Over the past few weeks some interesting unblockings have been noted in the Great Firewall. When the Wang Lijun saga was unfolding, discussion was sporadically blocked and unblocked online. Then a few weeks later, the Baidu Baike (similar to Wikipedia) entry was opened for Zhao Ziyang, the Tiananmen-sympathizing party secretary that died under house arrest.

Internet censorship in China is hardly controlled by some central figure at a Beijing supercomputer. It’s much more complicated and elastic. There are sensitive terms like “Falun Gong” that you’ll probably never see unblocked, but surprise blockings/unblockings like what my childish trials found can happen for a number of reasons. Here’s a few:

Factional infighting

This is most likely what explains the Wang Lijun and Zhao Ziyang openings. In the run-up to the leadership transition later this year, factions within the party are still jockeying for power. Free discussion of these figures might give a slight boost to the liberal wing by embarrassing conservatives. The back-and-forth on Wang Lijun suggests the different factions may have been trying to outmuscle one another for control over censorship.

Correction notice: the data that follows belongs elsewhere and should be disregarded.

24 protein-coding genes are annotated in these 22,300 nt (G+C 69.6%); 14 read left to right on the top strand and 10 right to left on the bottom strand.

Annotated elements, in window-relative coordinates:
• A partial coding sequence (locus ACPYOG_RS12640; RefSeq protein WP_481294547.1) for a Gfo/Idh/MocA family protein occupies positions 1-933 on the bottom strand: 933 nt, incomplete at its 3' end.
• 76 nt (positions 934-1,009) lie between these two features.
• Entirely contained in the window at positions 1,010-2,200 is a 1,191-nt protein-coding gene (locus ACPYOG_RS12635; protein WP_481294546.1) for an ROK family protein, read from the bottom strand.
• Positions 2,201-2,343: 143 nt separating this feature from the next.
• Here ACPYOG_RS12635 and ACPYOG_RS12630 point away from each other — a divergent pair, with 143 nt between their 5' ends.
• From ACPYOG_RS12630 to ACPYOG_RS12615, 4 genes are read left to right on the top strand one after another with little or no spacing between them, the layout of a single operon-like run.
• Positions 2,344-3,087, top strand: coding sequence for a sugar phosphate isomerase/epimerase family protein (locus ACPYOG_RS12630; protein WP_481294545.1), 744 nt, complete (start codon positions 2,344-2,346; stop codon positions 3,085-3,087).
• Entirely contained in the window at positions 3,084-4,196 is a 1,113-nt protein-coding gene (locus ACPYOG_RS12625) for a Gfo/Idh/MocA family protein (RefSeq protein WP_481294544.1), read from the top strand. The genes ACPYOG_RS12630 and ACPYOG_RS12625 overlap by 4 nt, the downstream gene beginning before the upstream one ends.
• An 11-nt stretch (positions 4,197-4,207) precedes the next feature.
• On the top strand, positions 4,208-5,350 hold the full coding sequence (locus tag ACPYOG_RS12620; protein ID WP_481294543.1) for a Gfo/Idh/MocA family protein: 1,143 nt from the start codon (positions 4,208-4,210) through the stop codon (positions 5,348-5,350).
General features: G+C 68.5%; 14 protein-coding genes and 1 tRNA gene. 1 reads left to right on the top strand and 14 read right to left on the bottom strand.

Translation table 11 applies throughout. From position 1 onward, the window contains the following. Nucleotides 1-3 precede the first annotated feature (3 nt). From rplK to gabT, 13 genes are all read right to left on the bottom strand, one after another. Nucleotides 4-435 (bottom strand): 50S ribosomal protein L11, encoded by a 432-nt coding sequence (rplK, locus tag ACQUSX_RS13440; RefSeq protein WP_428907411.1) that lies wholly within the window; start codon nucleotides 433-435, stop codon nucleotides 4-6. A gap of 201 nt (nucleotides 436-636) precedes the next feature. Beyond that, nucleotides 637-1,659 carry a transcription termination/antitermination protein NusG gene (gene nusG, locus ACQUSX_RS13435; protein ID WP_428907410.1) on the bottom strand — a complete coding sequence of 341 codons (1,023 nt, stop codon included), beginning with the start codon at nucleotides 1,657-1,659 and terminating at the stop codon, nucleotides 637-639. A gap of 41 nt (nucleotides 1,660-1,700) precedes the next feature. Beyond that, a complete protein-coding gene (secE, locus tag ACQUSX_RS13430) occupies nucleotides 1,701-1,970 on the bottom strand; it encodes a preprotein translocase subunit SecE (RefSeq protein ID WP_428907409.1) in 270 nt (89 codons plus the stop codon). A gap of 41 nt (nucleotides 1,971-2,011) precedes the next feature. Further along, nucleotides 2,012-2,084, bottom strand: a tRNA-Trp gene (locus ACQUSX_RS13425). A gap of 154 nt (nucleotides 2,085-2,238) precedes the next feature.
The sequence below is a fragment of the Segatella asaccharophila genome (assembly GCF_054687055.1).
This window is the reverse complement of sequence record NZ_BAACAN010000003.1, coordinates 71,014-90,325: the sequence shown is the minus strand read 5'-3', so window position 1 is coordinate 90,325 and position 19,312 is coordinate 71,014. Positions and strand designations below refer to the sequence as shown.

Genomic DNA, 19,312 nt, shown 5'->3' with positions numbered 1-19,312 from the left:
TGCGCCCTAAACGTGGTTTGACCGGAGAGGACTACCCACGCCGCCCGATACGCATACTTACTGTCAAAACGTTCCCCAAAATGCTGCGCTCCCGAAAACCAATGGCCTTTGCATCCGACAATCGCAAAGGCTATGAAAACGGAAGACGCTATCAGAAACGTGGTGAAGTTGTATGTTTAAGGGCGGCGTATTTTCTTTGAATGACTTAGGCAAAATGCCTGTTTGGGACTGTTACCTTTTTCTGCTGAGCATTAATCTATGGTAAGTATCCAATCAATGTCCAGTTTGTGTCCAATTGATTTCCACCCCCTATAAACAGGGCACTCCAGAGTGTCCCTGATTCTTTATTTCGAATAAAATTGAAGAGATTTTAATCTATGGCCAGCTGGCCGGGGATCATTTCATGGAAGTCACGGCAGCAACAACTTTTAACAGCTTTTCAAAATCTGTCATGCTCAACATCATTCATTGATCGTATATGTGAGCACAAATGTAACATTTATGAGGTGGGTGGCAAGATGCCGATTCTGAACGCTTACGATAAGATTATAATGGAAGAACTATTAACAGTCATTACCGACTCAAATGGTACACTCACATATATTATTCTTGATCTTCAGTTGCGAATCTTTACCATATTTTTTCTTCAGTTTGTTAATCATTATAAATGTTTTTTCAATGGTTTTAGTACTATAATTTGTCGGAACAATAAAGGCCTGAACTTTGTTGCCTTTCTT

Social stability

Whenever sensitive events (ie. Wukan) are unfolding, relevant terms are blocked in order to maintain social stability (AKA – the party’s hold on power). Sometimes it goes the other way though. Pornography is usually so banned that people are paid for snitching on online pornographers. But for a period in 2010, many porn sites mysteriously became accessible.  After a spate of school yard stabbings carried out by frustrated older men, it was theorized that porn could be a kind of emergency release valve.

Censorship for hire

After the Sanlu milk scandal broke out in 2008, Baidu, China’s largest search engine, was accused of accepting 3 million yuan ($474,000) from Sanlu early on to bury damning reports about the company. Baidu denied the charge, but a leaked US embassy cable suggests the practice of corporate payment for censorship is widespread in China.

[Update 3/13] Here’s a new report on the many companies who arrange censorship for a fee.